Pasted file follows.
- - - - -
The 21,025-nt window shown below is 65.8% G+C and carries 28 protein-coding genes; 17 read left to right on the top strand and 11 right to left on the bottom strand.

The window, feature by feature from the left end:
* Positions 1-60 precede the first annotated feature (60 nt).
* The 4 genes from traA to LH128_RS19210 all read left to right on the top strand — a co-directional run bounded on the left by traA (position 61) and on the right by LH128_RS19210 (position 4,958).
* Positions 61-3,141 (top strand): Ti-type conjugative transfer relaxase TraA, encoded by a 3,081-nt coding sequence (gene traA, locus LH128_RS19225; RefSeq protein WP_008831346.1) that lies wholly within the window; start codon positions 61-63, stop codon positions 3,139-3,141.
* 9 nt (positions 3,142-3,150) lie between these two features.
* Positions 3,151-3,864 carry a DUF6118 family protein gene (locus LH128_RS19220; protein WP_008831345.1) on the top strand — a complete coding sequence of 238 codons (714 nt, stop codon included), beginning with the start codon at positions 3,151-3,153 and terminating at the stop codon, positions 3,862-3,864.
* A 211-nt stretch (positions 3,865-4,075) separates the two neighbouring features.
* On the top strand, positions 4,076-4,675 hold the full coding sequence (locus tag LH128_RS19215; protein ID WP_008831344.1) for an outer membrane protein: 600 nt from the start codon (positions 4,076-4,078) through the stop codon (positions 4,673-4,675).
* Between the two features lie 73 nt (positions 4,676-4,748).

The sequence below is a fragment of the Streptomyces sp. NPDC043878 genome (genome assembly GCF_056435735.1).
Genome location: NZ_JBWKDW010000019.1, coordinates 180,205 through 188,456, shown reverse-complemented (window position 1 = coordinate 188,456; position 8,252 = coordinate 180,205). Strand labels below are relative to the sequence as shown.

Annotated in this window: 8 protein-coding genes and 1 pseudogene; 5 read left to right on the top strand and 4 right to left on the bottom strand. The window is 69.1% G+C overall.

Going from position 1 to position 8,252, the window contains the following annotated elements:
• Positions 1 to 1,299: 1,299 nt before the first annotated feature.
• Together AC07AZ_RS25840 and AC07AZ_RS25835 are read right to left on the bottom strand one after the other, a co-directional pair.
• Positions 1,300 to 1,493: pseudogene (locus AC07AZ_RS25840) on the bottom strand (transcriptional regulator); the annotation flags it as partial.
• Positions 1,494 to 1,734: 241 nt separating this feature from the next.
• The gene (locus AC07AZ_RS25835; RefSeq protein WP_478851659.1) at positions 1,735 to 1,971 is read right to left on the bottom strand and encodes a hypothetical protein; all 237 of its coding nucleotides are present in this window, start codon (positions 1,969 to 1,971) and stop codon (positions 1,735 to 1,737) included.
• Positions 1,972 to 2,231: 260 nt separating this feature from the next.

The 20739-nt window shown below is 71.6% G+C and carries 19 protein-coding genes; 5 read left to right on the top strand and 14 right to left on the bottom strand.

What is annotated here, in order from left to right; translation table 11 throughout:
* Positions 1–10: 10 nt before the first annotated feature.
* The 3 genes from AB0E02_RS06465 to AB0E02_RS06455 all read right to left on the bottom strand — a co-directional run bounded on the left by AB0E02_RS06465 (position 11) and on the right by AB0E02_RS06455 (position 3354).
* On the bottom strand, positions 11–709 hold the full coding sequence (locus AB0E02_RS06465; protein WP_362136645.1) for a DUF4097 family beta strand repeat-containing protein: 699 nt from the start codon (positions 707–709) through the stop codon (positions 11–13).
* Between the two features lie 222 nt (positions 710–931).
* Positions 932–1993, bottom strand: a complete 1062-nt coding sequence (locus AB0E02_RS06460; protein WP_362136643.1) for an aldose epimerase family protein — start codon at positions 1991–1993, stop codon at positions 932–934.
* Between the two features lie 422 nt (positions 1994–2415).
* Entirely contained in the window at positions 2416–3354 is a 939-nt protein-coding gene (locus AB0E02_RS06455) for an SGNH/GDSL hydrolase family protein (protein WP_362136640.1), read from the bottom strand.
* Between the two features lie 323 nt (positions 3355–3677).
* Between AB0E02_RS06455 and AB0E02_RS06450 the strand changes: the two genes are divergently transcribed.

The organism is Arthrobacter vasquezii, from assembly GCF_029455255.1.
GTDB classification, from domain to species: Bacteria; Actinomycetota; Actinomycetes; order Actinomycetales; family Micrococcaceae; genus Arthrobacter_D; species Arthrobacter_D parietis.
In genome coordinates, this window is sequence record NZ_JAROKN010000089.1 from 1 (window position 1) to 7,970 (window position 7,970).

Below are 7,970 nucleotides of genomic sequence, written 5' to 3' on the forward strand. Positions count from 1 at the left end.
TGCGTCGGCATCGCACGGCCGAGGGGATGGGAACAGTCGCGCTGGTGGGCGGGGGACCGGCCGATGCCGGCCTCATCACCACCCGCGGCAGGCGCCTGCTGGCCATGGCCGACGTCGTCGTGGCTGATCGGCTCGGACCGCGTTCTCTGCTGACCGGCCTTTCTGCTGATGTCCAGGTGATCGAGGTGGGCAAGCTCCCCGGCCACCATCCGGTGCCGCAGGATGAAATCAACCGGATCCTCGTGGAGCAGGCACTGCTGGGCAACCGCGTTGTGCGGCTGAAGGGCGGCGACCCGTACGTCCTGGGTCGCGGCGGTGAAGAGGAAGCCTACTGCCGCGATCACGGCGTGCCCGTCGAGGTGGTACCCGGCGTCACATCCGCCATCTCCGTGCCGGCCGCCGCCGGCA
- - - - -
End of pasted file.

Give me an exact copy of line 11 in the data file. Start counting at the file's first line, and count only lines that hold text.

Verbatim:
The sequence below is a fragment of the Streptomyces sp. NPDC043878 genome (genome assembly GCF_056435735.1).